Roxbury Branch of the Boston Public Library Renovation

Architect Firm: Utile, Inc.

Owner: City of Boston Public Facilities Department and the Boston Public Library

Location: Roxbury, Mass.

Project site: Previously developed land

Building program type(s):  Public Assembly – Library

The sustainable features of the library were carefully calibrated to improve the comfort and performance of the building while preserving the essential qualities of the original Brutalist design.

The central design concept of the renovation is to create a welcoming space for the Roxbury community by introducing natural light and warm materials while preserving the essential characteristics of the Brutalist-style concrete building. The high-ceilinged public spaces, the concrete structural frame exposed inside and outside, and the large expanses of glass block contributed to the pre-renovation branch being the highest energy user in the Boston Public Library system.  

Replacing the translucent glass block with a timber curtain wall transforms the library from an introverted bunker into a vibrant extroverted community hub integrated with its neighborhood. The size and spacing of the mullions were carefully studied via computer modeling to maximize natural light and visual comfort. The depth of the east-facing mullions provides passive glare control during library operating hours, while the south glazing takes advantage of mature deciduous trees outside. This curtain wall contributes to a significant reduction in the library’s energy use through greatly improved u-values, solar heat gain coefficient, and reduced reliance on artificial light. The white oak glulams that structurally support the curtain wall also provide a warm glow as the sun reflects off the natural finish of the wood. This glow is further reflected in the wood ceiling baffles, paneling, and bookshelf surroundings throughout the library.  

These warm materials provide a counterpoint to the exposed concrete structure of the original design, which is preserved in the renovation. Rather than cover the exposed concrete frame and destroy one of the essential qualities of the Brutalist design, new insulation was added at opaque wall and roof areas to improve the overall thermal envelope and in strategic areas mitigate the thermal bridging of the existing structural frame. Non-original layers of paint were carefully removed to expose the original concrete finish and preserve the wood grain formwork texture.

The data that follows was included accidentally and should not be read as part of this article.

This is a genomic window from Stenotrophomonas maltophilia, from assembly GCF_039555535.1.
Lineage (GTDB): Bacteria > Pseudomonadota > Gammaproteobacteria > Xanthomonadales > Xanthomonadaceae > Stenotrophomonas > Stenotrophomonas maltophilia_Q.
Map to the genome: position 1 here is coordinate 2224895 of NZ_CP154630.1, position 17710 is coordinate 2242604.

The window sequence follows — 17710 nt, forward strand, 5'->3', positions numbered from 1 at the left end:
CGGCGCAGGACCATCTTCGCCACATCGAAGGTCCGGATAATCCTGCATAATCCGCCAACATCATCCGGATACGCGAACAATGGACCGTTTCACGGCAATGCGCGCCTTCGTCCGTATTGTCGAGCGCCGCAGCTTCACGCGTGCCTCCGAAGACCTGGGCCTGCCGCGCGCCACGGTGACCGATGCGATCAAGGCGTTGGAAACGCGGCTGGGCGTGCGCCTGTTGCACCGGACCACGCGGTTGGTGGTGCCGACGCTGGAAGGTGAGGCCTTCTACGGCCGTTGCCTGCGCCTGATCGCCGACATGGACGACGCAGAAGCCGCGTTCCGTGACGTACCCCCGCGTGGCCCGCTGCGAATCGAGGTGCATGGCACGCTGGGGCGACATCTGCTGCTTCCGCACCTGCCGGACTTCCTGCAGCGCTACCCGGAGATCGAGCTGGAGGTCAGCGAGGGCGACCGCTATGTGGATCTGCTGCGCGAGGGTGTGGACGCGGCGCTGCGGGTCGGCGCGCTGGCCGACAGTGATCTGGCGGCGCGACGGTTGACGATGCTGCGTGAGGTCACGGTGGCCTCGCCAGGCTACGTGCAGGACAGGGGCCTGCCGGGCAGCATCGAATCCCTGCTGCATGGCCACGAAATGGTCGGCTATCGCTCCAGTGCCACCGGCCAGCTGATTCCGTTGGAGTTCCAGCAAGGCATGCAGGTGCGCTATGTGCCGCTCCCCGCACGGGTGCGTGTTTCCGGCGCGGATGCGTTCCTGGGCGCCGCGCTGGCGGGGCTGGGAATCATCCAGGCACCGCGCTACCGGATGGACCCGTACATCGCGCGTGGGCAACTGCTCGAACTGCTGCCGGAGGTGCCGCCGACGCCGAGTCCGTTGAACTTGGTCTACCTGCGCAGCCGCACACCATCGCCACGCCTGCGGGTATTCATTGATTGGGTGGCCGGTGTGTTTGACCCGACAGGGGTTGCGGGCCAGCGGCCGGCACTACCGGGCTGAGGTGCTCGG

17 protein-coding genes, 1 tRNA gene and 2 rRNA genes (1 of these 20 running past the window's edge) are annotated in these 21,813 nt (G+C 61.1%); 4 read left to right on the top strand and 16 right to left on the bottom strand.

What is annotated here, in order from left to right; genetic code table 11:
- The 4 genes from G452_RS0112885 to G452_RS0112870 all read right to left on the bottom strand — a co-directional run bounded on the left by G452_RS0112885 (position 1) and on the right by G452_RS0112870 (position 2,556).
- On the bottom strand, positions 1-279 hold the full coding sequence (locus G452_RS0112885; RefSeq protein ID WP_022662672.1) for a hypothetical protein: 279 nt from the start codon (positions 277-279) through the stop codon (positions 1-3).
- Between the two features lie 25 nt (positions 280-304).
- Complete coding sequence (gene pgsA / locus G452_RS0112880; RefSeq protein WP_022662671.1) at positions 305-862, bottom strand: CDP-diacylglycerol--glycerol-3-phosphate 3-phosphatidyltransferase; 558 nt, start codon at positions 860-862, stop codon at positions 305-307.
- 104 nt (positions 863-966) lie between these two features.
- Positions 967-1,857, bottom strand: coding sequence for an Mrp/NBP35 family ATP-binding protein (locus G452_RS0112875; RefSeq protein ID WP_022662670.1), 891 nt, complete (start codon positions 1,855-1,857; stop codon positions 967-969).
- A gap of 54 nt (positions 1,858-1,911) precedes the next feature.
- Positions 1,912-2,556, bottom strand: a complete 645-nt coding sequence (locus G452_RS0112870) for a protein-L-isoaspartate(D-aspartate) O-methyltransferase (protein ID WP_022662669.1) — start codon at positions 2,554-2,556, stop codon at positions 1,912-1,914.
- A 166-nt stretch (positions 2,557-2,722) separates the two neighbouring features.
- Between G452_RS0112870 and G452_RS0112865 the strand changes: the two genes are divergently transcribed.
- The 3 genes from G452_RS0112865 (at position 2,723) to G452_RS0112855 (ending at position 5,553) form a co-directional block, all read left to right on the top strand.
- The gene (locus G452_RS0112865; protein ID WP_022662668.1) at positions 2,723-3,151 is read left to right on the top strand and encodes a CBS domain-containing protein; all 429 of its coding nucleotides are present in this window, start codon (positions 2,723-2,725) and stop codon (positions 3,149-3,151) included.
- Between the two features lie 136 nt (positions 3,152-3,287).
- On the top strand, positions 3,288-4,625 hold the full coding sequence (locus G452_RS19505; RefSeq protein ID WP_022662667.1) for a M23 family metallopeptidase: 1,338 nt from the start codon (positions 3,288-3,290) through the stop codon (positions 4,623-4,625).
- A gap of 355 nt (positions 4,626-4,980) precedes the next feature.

Additional information

Project attributes

Year of design completion: 2019

Year of substantial project completion: 2020

Gross conditioned floor area: 27,350 sq ft

Number of stories: 2

Project climate zone: ASHRAE 5A

Annual hours of operation: 2,080

Site area: 29,000 sq ft

Project site context/setting: Urban

Cost of construction, excluding furnishing: $12,876,000

Number of residents, occupants, visitors: 22,600

Project team

Consultant - Code: Building, Fire & Access, Inc.

Consultant - Hazardous Building Materials: Smith & Wessel Associates, Inc.

Engineer - Civil: Samiotes Consultants, Inc.  

Engineer - Civil: BSC Group

Engineer - Geotechnical: McPhail Associates  

Engineer - MEP/FP: WSP  

Engineer - Structural: RSE

Exterior Envelope Consultant: Simpson Gumpertz & Heger Inc. (SGH)

Integrated Lighting Engineer - Acoustics: Acentech

Lighting Design: Sladen Feinstein

LLC Cost Estimator: VJ Associates


Margaret Cavenagh, AIA, Chair, Studio Gang, Chicago

Angela Brooks, FAIA, Brooks + Scarpa, Los Angeles

Nakita Reed, AIA, NOMA, Quinn Evans, Baltimore

Z Smith, FAIA, Eskew Dumez Ripple, New Orleans

Image credits

Teen collection with wood curtain wall incorporating a built-in bench study area. The south face of the curtainwall is shaded by mature trees and interior roller shades.

Anton Grassl Photography

The entrance is relocated facing Nubian Square, overlooking a redesigned public plaza and the neighborhood transit hub. The new African American collection is prominently located adjacent to the front door.

Anton Grassl Photography

The renovation preserves the grand scale of the reading room and the exposed concrete structure. Wood curtain wall, ceiling baffles, and bookshelf surrounds provide a warm material contrast to the concrete.

Anton Grassl Photography

Wood curtain wall mullions are lit from the interior to provide a warm glow on the streetscape.

Anton Grassl Photography

Exterior entrance of the library at dusk.

Anton Grassl Photography